The human eye is both beautiful, fascinating and unique. Much similar to a fingerprint, each individual’s eye color is specific only to themselves, with no others sharing the same shape, color and appearance. Eye ball colors depend on the amount of pigment found in the iris and its distribution. Light gray-blue eyes contain much less pigment than extremely dark brown eyes and therefore, there are many shades of eye color in between.

Black Eyes

Black eyes form when there is a large concentration of melanin with in the iris. People who have true proper black eyes are very rare. As it is believed that people with very dark brown eyes are considered to have black eyes. In addition to it studies point that the darker one’s eyes it the more melanin is there in the system.

Brown Eyes

Brown eyes are in the majority—an estimated 70 to 90 percent of the world’s population have brown eyes. People with brown eyes have the most of melanin within the irises, meaning their eyes are naturally more protected from the sun. Brown eyed people may be less vulnerable to certain diseases. For instance, people with brown eyes appear less likely to develop age-related macular degeneration than people with light-colored eyes.

Hazel Eyes

Hazel-eyed people are second in line for the most melanin, but their pigment is concentrated around the edges of the iris, and flickering flecks of gold, brown or green fill the centre. These eyes are less common than brown eyes.

Blue Eyes

Only 8 percent of the world have blue eyes. Research shows that blue-eyed folks share a single and common ancestor. Scientists tracked a genetic mutation that took place thousands of years ago (think Ice Age) which is the cause of all blue-eyed people around today. Not only are these eyes swoon-worthy, but they also have better night vision.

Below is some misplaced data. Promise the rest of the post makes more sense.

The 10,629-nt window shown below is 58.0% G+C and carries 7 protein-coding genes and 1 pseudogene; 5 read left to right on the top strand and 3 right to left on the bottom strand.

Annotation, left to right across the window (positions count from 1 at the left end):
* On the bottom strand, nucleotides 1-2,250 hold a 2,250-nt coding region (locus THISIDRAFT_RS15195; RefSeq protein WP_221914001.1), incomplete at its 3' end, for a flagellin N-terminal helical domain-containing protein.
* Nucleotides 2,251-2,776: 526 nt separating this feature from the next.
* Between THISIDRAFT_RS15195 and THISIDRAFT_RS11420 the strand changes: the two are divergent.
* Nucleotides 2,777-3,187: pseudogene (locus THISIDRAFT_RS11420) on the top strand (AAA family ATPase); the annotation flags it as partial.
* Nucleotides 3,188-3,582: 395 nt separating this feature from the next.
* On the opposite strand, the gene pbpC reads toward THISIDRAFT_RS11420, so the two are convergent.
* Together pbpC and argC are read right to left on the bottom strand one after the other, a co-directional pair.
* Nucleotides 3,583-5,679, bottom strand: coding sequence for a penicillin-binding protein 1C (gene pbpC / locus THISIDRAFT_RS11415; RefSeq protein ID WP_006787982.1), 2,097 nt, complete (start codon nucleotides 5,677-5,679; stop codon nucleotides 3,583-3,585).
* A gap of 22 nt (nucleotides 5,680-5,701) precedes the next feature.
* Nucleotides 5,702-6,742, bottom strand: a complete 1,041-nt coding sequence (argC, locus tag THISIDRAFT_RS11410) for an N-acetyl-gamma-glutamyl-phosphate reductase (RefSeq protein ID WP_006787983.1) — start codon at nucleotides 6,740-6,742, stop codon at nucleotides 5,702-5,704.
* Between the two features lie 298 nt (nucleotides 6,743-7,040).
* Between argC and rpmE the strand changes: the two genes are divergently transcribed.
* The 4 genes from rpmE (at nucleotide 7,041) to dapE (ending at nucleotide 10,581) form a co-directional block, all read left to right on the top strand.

Green Eyes

Green eyes have low to moderate amounts of melanin and they are super rare. Only an estimated 2 percent of the population have them. According to a research, it is interesting to know that green eyes have been traced around since the bronze age.

Gray Eyes

Only about 3 percent of the world’s population is thought to have this rare eye color. Not much is known about gray eyes, but it’s suspected that gray-eyed people have an even smaller amount of melanin in their eyes than blue-eyed people, and they have a different composition of the stroma that causes the light to scatter differently to produce the mysterious silvery hue.

Amber Eyes

Also known as the cat-eye shade. This shimmering eye color is more common in felines, but humans also possess the ultra-rare yellowish, golden, or copper-colored eyes. Unlike hazel eyes, amber eyes are a solid color and do not contain brown, green, or orange flecks. It is likely to be seen in individuals of Spanish, Asian, South American or South African descent.

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